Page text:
* = Required Field
(if multiple authors, separate names by comma)
Example: John Doe





David Biau
Posted on June 17, 2011
statistical analysis allows us to put limits on our uncertainty, but not to prove anything.
Dpt Biostat, Hopital Saint Louis, Paris, France

Dear Editor, I read with interest the article By Parratte et al. and commend the authors for providing long-term data on the association between alignment and survival in total knee arthroplasty. Contrary to previous data and common belief they did not find a statistical association between the two. However, I think the answer to this conundrum is not mechanical but statistical [1]: In a Neyman-Pearsonian perspective (to whom we owe the theory of hypotheses testing), this is what we would call a type II error [2]. In a randomized trial when we do not find a difference that exists we call it a type II error, namely we did not reject the null hypothesis of no difference when it was in fact false. However, this is a retrospective study where patients were not randomized so we should interpret their study from a Fisherian (Ronald Fisher, who popularized the P value) standpoint [3]. The authors test the null hypothesis of no effect of +/- 3 degrees postoperative mechanical axis malalignment on total knee survival and the P value is not significant (P<0.05). Their conclusion should be that there is no difference in survival between knees outside the range of +/- 3 degrees and those within that range. But they are not willing to make that conclusion and state “a neutral mechanical axis remains a reasonable target and should be considered as the standard ”. The reason is that Fisher taught us that the P value is only a measure of a chance finding under the null hypothesis and that the results of an experiment should first be interpreted in the light of previous data. Numerous biomechanical and clinical studies have demonstrated the detrimental effect of poor alignment on knee replacement survival. So one may just conclude that the effect observed in their study is a chance finding. If they repeated the “experiment again” (namely if they operated again on 398 patients and misaligned 27% of the knees) they would probably find a larger difference. There is no power calculation or type II error in Fisher's theory but there is something else we can use: the precision of the estimates. The Journal of Bone and Joint Surgery guidelines to authors is that “ninety-five percent confidence intervals are required for any estimate appearing in the text or graphs”. However, the authors do not provide a confidence interval for the estimated hazard ratio of revision for any reason (HR=1.05) which would help us to make more sense of their findings [4]. [1] Biau DJ et al. P value and the theory of hypothesis testing: an explanation for new researchers. CORR, 2010. [2] Neyman J, Pearson E. On the problem of the most efficient tests of statistical hypotheses. Philos Trans R Soc Lond A. 1933. [3] Fisher RA. Statistical Methods for Research Workers. Edinburgh, UK; 1925. [4] Biau DJ et al. Statistics in brief: the importance of sample size in the planning and interpretation of medical research. CORR, 2008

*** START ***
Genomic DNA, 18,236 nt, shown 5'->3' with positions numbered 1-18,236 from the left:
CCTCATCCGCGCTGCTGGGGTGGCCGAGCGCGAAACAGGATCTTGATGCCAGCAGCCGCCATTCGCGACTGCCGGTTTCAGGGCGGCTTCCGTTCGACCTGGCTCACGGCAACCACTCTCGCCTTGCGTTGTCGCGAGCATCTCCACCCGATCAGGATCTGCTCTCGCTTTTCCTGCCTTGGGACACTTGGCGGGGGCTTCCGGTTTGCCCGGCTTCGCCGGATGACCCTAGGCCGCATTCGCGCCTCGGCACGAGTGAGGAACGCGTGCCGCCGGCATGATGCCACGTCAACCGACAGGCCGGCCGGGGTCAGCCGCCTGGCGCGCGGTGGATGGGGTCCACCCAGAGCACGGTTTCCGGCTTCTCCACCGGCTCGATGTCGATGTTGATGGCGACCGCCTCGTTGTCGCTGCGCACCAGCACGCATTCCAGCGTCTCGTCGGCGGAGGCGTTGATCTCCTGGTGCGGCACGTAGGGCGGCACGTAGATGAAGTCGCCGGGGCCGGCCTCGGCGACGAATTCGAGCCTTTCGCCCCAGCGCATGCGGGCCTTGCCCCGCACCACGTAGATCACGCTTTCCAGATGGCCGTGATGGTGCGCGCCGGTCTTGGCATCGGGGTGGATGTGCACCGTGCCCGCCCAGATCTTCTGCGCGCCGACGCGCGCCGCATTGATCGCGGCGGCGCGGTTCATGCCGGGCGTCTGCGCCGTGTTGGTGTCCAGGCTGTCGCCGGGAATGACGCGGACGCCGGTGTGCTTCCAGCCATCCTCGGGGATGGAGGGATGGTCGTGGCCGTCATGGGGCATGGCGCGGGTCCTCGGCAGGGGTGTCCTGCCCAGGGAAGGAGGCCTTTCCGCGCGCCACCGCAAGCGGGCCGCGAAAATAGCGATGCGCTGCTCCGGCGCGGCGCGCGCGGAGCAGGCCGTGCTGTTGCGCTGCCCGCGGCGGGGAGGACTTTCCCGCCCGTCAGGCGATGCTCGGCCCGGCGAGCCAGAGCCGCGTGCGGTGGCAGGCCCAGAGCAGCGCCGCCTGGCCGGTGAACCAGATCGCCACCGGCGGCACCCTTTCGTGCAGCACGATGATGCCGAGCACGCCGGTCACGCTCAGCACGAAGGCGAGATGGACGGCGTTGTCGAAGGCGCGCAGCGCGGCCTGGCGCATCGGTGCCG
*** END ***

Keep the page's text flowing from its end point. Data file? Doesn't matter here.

Mark W. Pagnano, MD
Posted on June 14, 2011

The data requested by Dr. Stiehl has been available to him and all readers of The Journal online, under the Supplementary material associated with this paper, since the time of original publication. A bar graph in that supplementary material includes the exact number of patients at each postoperative alignment value.

James B Stiehl, Md
Posted on June 14, 2011
jbstiehlmd.com

These authors offer an appropriate and judicious evaluation of this timely publication. They draw a most important conclusion that the data may deceive if not organized appropriately. The obvious possibility of the Parratte paper is that the alignment target of +/-3 degrees may not be correct. I would challenge the Editors to allow the readership to see the exact alignment details of the cohorts, as the numbers are slight. This was my challenge to the authors when I first heard this work.

Related Content
The Journal of Bone & Joint Surgery
JBJS Case Connector
Topic Collections
Related Audio and Videos
PubMed Articles
Clinical Trials
Readers of This Also Read...
JBJS Jobs
01/08/2014
Pennsylvania - Penn State Milton S. Hershey Medical Center
02/05/2014
Oregon - The Center - Orthopedic and Neurosurgical Care and Research
03/19/2014
Virginia - VIRGINIA COMMONWEALTH UNIVERSITY MEDICAL CENTER